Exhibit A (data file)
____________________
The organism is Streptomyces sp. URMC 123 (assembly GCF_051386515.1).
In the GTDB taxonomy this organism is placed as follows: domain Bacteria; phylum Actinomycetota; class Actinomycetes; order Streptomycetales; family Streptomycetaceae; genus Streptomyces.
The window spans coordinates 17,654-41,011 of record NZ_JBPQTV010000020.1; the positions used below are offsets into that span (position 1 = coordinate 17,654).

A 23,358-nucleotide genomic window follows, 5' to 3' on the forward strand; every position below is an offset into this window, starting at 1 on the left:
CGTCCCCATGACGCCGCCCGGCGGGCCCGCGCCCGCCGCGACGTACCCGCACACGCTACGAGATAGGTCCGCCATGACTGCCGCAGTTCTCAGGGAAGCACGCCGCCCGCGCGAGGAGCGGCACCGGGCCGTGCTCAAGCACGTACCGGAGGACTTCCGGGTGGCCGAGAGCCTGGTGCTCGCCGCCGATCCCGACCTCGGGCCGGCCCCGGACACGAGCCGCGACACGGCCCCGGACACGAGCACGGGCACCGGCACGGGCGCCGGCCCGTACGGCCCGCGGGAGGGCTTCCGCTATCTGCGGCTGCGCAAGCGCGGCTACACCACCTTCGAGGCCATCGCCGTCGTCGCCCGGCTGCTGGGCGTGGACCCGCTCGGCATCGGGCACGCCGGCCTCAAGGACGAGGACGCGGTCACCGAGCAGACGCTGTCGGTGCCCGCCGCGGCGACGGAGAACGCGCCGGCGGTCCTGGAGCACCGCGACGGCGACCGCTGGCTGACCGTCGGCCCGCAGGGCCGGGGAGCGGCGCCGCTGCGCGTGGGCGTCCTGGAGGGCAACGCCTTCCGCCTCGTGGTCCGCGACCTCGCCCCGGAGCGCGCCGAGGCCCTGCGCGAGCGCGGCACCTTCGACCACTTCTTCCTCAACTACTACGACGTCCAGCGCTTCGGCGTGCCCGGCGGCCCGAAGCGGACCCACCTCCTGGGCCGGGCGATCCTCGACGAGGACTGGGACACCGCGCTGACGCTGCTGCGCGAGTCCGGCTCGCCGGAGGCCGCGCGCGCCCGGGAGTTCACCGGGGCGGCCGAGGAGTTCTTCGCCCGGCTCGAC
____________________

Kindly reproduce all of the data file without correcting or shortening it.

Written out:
The organism is Streptomyces sp. URMC 123 (assembly GCF_051386515.1).
In the GTDB taxonomy this organism is placed as follows: domain Bacteria; phylum Actinomycetota; class Actinomycetes; order Streptomycetales; family Streptomycetaceae; genus Streptomyces.
The window spans coordinates 17,654-41,011 of record NZ_JBPQTV010000020.1; the positions used below are offsets into that span (position 1 = coordinate 17,654).

A 23,358-nucleotide genomic window follows, 5' to 3' on the forward strand; every position below is an offset into this window, starting at 1 on the left:
CGTCCCCATGACGCCGCCCGGCGGGCCCGCGCCCGCCGCGACGTACCCGCACACGCTACGAGATAGGTCCGCCATGACTGCCGCAGTTCTCAGGGAAGCACGCCGCCCGCGCGAGGAGCGGCACCGGGCCGTGCTCAAGCACGTACCGGAGGACTTCCGGGTGGCCGAGAGCCTGGTGCTCGCCGCCGATCCCGACCTCGGGCCGGCCCCGGACACGAGCCGCGACACGGCCCCGGACACGAGCACGGGCACCGGCACGGGCGCCGGCCCGTACGGCCCGCGGGAGGGCTTCCGCTATCTGCGGCTGCGCAAGCGCGGCTACACCACCTTCGAGGCCATCGCCGTCGTCGCCCGGCTGCTGGGCGTGGACCCGCTCGGCATCGGGCACGCCGGCCTCAAGGACGAGGACGCGGTCACCGAGCAGACGCTGTCGGTGCCCGCCGCGGCGACGGAGAACGCGCCGGCGGTCCTGGAGCACCGCGACGGCGACCGCTGGCTGACCGTCGGCCCGCAGGGCCGGGGAGCGGCGCCGCTGCGCGTGGGCGTCCTGGAGGGCAACGCCTTCCGCCTCGTGGTCCGCGACCTCGCCCCGGAGCGCGCCGAGGCCCTGCGCGAGCGCGGCACCTTCGACCACTTCTTCCTCAACTACTACGACGTCCAGCGCTTCGGCGTGCCCGGCGGCCCGAAGCGGACCCACCTCCTGGGCCGGGCGATCCTCGACGAGGACTGGGACACCGCGCTGACGCTGCTGCGCGAGTCCGGCTCGCCGGAGGCCGCGCGCGCCCGGGAGTTCACCGGGGCGGCCGAGGAGTTCTTCGCCCGGCTCGAC